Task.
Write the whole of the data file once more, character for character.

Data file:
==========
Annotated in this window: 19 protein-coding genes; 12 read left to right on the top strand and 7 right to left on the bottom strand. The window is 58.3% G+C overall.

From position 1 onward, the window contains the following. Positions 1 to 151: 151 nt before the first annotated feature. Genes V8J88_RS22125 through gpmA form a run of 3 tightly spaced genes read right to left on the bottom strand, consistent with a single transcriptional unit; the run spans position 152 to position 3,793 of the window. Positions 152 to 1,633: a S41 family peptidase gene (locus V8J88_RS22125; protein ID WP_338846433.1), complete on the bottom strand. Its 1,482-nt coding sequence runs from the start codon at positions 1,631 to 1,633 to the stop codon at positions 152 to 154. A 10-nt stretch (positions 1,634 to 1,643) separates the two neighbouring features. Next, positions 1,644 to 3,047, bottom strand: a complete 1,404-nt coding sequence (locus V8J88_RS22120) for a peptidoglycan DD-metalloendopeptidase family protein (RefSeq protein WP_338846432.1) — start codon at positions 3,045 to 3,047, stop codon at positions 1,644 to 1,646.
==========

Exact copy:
Annotated in this window: 19 protein-coding genes; 12 read left to right on the top strand and 7 right to left on the bottom strand. The window is 58.3% G+C overall.

From position 1 onward, the window contains the following. Positions 1 to 151: 151 nt before the first annotated feature. Genes V8J88_RS22125 through gpmA form a run of 3 tightly spaced genes read right to left on the bottom strand, consistent with a single transcriptional unit; the run spans position 152 to position 3,793 of the window. Positions 152 to 1,633: a S41 family peptidase gene (locus V8J88_RS22125; protein ID WP_338846433.1), complete on the bottom strand. Its 1,482-nt coding sequence runs from the start codon at positions 1,631 to 1,633 to the stop codon at positions 152 to 154. A 10-nt stretch (positions 1,634 to 1,643) separates the two neighbouring features. Next, positions 1,644 to 3,047, bottom strand: a complete 1,404-nt coding sequence (locus V8J88_RS22120) for a peptidoglycan DD-metalloendopeptidase family protein (RefSeq protein WP_338846432.1) — start codon at positions 3,045 to 3,047, stop codon at positions 1,644 to 1,646.